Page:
Saturday, July 16, 2005


Mystery shipwreck found off Gladstone Australia


By Brendan O'Malley
July 14, 2005

GLADSTONE, Australia -- THE last resting place of a century-old ship has been discovered off Gladstone, but the mystery of its identity may never be solved.

Twenty-one vessels that fitted the description of the ship were known to have sunk in the Gladstone area, Brisbane Maritime Museum chief executive Ian Jempson said yesterday.

Tests conducted by the CSIRO, using the national wood collection as a comparison, showed the wreck was made from spruce, pointing to a 19th century European ship.

"We know 21 ships sank off Gladstone or (en route) near Gladstone in that era, most of which were wooden," Mr Jempson said.

"According to our records, the Star of Australia went missing in a gale in 1865 while on its way to Rockhampton, the Young Dick went down with 170 people plus crew and Kanakas (South Sea Islander labourers) in 1886, and cannons and flares were heard off Yeppoon about the time the Eastminster disappeared in 1888."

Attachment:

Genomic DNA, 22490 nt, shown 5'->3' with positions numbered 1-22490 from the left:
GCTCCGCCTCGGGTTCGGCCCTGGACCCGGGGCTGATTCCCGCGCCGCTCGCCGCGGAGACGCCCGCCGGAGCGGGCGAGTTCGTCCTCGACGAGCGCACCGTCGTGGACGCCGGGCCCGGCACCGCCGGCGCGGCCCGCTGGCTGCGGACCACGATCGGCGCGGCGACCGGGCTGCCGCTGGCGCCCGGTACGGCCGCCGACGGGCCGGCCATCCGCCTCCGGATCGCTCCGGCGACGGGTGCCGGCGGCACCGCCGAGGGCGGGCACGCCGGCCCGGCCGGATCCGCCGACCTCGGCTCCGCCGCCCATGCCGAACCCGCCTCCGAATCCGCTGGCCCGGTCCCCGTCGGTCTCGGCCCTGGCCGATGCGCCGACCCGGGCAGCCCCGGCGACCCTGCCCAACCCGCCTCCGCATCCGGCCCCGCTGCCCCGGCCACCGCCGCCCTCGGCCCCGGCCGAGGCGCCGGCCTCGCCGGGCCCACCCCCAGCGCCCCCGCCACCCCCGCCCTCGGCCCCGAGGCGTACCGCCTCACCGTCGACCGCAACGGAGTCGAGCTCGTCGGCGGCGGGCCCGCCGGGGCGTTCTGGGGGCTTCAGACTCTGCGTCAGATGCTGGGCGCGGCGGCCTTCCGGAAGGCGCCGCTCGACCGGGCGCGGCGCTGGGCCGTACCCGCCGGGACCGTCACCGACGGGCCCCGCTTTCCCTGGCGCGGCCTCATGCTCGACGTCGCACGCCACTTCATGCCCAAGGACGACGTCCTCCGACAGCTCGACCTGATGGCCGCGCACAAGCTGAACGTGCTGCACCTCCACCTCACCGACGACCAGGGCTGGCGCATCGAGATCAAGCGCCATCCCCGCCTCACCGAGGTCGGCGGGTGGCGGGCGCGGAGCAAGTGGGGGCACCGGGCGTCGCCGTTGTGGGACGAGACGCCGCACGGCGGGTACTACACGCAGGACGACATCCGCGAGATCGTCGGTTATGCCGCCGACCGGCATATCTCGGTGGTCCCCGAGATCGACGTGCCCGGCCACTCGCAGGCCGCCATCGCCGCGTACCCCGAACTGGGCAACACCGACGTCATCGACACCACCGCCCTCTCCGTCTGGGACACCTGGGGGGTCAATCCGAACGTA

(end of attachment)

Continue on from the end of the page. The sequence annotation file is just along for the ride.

But Mr Jempson said hundreds of wrecks were known to lie off the Queensland coast. Most discoveries were made during the 1960s to the early 1980s, corresponding with the boom in recreational scuba diving.

The Environmental Protection Agency would not reveal the wreck's exact location for fear it would be targeted by souvenir hunters, saying only that it lies within a 50km radius of Gladstone's harbour.

It also declined to say who found the wreck, which was reported to the EPA about five months ago.

An EPA spokeswoman said metal samples from the wreck would be tested for trace elements, in an attempt to glean more clues about its construction.


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